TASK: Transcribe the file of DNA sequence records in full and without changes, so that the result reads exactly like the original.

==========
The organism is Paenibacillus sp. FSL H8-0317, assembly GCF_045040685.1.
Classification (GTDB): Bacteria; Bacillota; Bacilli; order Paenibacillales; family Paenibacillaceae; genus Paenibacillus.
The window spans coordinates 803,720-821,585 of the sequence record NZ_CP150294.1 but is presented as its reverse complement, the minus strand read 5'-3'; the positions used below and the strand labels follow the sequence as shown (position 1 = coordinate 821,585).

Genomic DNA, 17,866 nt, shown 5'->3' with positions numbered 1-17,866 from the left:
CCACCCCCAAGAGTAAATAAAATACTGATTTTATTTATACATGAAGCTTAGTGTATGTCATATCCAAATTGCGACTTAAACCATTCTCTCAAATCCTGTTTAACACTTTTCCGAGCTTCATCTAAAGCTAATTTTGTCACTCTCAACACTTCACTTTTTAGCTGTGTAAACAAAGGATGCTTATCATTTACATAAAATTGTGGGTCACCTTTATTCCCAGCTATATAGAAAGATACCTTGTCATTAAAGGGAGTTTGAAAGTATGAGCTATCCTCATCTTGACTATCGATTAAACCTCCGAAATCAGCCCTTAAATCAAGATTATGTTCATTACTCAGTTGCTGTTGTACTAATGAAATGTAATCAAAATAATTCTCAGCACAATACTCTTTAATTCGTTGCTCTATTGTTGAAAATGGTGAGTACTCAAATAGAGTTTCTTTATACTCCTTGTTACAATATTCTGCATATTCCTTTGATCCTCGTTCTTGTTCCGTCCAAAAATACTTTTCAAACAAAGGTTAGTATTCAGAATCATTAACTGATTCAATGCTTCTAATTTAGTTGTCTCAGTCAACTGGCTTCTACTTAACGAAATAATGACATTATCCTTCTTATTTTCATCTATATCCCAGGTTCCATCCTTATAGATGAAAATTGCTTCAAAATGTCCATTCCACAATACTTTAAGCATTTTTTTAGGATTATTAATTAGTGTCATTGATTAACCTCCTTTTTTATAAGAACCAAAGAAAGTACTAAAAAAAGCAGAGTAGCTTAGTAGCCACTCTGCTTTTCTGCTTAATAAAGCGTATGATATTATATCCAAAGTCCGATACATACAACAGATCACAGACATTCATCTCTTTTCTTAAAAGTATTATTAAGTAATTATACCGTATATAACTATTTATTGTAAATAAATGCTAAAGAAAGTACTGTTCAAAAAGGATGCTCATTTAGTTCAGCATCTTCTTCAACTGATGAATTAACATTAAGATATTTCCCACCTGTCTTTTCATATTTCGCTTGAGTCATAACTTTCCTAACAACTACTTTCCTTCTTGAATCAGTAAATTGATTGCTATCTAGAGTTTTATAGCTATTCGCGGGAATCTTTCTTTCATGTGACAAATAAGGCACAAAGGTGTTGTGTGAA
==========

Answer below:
The organism is Paenibacillus sp. FSL H8-0317, assembly GCF_045040685.1.
Classification (GTDB): Bacteria; Bacillota; Bacilli; order Paenibacillales; family Paenibacillaceae; genus Paenibacillus.
The window spans coordinates 803,720-821,585 of the sequence record NZ_CP150294.1 but is presented as its reverse complement, the minus strand read 5'-3'; the positions used below and the strand labels follow the sequence as shown (position 1 = coordinate 821,585).

Genomic DNA, 17,866 nt, shown 5'->3' with positions numbered 1-17,866 from the left:
CCACCCCCAAGAGTAAATAAAATACTGATTTTATTTATACATGAAGCTTAGTGTATGTCATATCCAAATTGCGACTTAAACCATTCTCTCAAATCCTGTTTAACACTTTTCCGAGCTTCATCTAAAGCTAATTTTGTCACTCTCAACACTTCACTTTTTAGCTGTGTAAACAAAGGATGCTTATCATTTACATAAAATTGTGGGTCACCTTTATTCCCAGCTATATAGAAAGATACCTTGTCATTAAAGGGAGTTTGAAAGTATGAGCTATCCTCATCTTGACTATCGATTAAACCTCCGAAATCAGCCCTTAAATCAAGATTATGTTCATTACTCAGTTGCTGTTGTACTAATGAAATGTAATCAAAATAATTCTCAGCACAATACTCTTTAATTCGTTGCTCTATTGTTGAAAATGGTGAGTACTCAAATAGAGTTTCTTTATACTCCTTGTTACAATATTCTGCATATTCCTTTGATCCTCGTTCTTGTTCCGTCCAAAAATACTTTTCAAACAAAGGTTAGTATTCAGAATCATTAACTGATTCAATGCTTCTAATTTAGTTGTCTCAGTCAACTGGCTTCTACTTAACGAAATAATGACATTATCCTTCTTATTTTCATCTATATCCCAGGTTCCATCCTTATAGATGAAAATTGCTTCAAAATGTCCATTCCACAATACTTTAAGCATTTTTTTAGGATTATTAATTAGTGTCATTGATTAACCTCCTTTTTTATAAGAACCAAAGAAAGTACTAAAAAAAGCAGAGTAGCTTAGTAGCCACTCTGCTTTTCTGCTTAATAAAGCGTATGATATTATATCCAAAGTCCGATACATACAACAGATCACAGACATTCATCTCTTTTCTTAAAAGTATTATTAAGTAATTATACCGTATATAACTATTTATTGTAAATAAATGCTAAAGAAAGTACTGTTCAAAAAGGATGCTCATTTAGTTCAGCATCTTCTTCAACTGATGAATTAACATTAAGATATTTCCCACCTGTCTTTTCATATTTCGCTTGAGTCATAACTTTCCTAACAACTACTTTCCTTCTTGAATCAGTAAATTGATTGCTATCTAGAGTTTTATAGCTATTCGCGGGAATCTTTCTTTCATGTGACAAATAAGGCACAAAGGTGTTGTGTGAA